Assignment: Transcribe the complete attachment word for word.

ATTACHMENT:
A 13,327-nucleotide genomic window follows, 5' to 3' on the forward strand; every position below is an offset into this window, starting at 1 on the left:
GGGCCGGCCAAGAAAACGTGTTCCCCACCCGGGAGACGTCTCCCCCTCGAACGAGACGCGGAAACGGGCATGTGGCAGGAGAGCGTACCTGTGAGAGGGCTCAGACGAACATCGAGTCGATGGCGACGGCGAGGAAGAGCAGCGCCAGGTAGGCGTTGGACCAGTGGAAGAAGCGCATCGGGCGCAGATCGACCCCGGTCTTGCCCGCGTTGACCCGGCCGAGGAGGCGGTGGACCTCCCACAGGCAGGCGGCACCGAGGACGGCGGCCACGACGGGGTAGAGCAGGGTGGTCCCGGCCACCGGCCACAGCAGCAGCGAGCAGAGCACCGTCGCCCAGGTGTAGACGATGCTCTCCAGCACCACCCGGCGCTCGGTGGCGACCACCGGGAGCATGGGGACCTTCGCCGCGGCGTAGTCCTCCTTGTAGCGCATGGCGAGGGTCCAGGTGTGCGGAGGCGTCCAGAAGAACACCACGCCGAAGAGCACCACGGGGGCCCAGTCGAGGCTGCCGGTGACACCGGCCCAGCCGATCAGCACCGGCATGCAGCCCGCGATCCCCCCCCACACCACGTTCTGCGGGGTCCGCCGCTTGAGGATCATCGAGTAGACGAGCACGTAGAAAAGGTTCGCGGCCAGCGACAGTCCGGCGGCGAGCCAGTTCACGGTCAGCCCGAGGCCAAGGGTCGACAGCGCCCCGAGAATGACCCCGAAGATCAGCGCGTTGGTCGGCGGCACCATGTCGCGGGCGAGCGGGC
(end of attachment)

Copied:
A 13,327-nucleotide genomic window follows, 5' to 3' on the forward strand; every position below is an offset into this window, starting at 1 on the left:
GGGCCGGCCAAGAAAACGTGTTCCCCACCCGGGAGACGTCTCCCCCTCGAACGAGACGCGGAAACGGGCATGTGGCAGGAGAGCGTACCTGTGAGAGGGCTCAGACGAACATCGAGTCGATGGCGACGGCGAGGAAGAGCAGCGCCAGGTAGGCGTTGGACCAGTGGAAGAAGCGCATCGGGCGCAGATCGACCCCGGTCTTGCCCGCGTTGACCCGGCCGAGGAGGCGGTGGACCTCCCACAGGCAGGCGGCACCGAGGACGGCGGCCACGACGGGGTAGAGCAGGGTGGTCCCGGCCACCGGCCACAGCAGCAGCGAGCAGAGCACCGTCGCCCAGGTGTAGACGATGCTCTCCAGCACCACCCGGCGCTCGGTGGCGACCACCGGGAGCATGGGGACCTTCGCCGCGGCGTAGTCCTCCTTGTAGCGCATGGCGAGGGTCCAGGTGTGCGGAGGCGTCCAGAAGAACACCACGCCGAAGAGCACCACGGGGGCCCAGTCGAGGCTGCCGGTGACACCGGCCCAGCCGATCAGCACCGGCATGCAGCCCGCGATCCCCCCCCACACCACGTTCTGCGGGGTCCGCCGCTTGAGGATCATCGAGTAGACGAGCACGTAGAAAAGGTTCGCGGCCAGCGACAGTCCGGCGGCGAGCCAGTTCACGGTCAGCCCGAGGCCAAGGGTCGACAGCGCCCCGAGAATGACCCCGAAGATCAGCGCGTTGGTCGGCGGCACCATGTCGCGGGCGAGCGGGC